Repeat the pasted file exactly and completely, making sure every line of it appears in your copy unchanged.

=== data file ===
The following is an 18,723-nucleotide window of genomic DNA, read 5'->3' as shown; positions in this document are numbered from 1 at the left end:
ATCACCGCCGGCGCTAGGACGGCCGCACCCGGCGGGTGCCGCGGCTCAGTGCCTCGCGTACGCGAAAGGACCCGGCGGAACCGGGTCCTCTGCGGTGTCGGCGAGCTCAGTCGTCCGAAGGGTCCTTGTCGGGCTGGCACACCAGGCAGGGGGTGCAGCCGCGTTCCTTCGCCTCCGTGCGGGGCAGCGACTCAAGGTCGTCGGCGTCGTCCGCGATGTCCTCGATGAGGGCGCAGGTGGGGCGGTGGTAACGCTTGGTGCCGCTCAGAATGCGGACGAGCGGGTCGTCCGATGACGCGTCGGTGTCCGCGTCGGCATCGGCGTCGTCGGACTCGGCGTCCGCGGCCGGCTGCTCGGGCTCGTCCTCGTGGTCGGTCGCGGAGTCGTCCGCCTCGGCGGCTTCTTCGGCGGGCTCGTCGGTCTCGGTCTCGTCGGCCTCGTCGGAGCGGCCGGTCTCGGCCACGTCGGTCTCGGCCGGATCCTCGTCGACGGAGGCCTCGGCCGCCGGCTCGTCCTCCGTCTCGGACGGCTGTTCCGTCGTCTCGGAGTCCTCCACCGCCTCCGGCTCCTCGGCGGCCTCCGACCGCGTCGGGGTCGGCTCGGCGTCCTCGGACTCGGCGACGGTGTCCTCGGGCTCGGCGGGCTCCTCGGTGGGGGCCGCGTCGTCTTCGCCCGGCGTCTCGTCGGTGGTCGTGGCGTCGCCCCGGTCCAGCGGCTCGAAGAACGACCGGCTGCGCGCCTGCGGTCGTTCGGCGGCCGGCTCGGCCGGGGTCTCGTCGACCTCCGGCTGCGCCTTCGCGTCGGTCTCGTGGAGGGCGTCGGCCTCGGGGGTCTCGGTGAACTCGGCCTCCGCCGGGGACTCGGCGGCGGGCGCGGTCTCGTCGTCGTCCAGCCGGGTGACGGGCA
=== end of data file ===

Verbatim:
The following is an 18,723-nucleotide window of genomic DNA, read 5'->3' as shown; positions in this document are numbered from 1 at the left end:
ATCACCGCCGGCGCTAGGACGGCCGCACCCGGCGGGTGCCGCGGCTCAGTGCCTCGCGTACGCGAAAGGACCCGGCGGAACCGGGTCCTCTGCGGTGTCGGCGAGCTCAGTCGTCCGAAGGGTCCTTGTCGGGCTGGCACACCAGGCAGGGGGTGCAGCCGCGTTCCTTCGCCTCCGTGCGGGGCAGCGACTCAAGGTCGTCGGCGTCGTCCGCGATGTCCTCGATGAGGGCGCAGGTGGGGCGGTGGTAACGCTTGGTGCCGCTCAGAATGCGGACGAGCGGGTCGTCCGATGACGCGTCGGTGTCCGCGTCGGCATCGGCGTCGTCGGACTCGGCGTCCGCGGCCGGCTGCTCGGGCTCGTCCTCGTGGTCGGTCGCGGAGTCGTCCGCCTCGGCGGCTTCTTCGGCGGGCTCGTCGGTCTCGGTCTCGTCGGCCTCGTCGGAGCGGCCGGTCTCGGCCACGTCGGTCTCGGCCGGATCCTCGTCGACGGAGGCCTCGGCCGCCGGCTCGTCCTCCGTCTCGGACGGCTGTTCCGTCGTCTCGGAGTCCTCCACCGCCTCCGGCTCCTCGGCGGCCTCCGACCGCGTCGGGGTCGGCTCGGCGTCCTCGGACTCGGCGACGGTGTCCTCGGGCTCGGCGGGCTCCTCGGTGGGGGCCGCGTCGTCTTCGCCCGGCGTCTCGTCGGTGGTCGTGGCGTCGCCCCGGTCCAGCGGCTCGAAGAACGACCGGCTGCGCGCCTGCGGTCGTTCGGCGGCCGGCTCGGCCGGGGTCTCGTCGACCTCCGGCTGCGCCTTCGCGTCGGTCTCGTGGAGGGCGTCGGCCTCGGGGGTCTCGGTGAACTCGGCCTCCGCCGGGGACTCGGCGGCGGGCGCGGTCTCGTCGTCGTCCAGCCGGGTGACGGGCA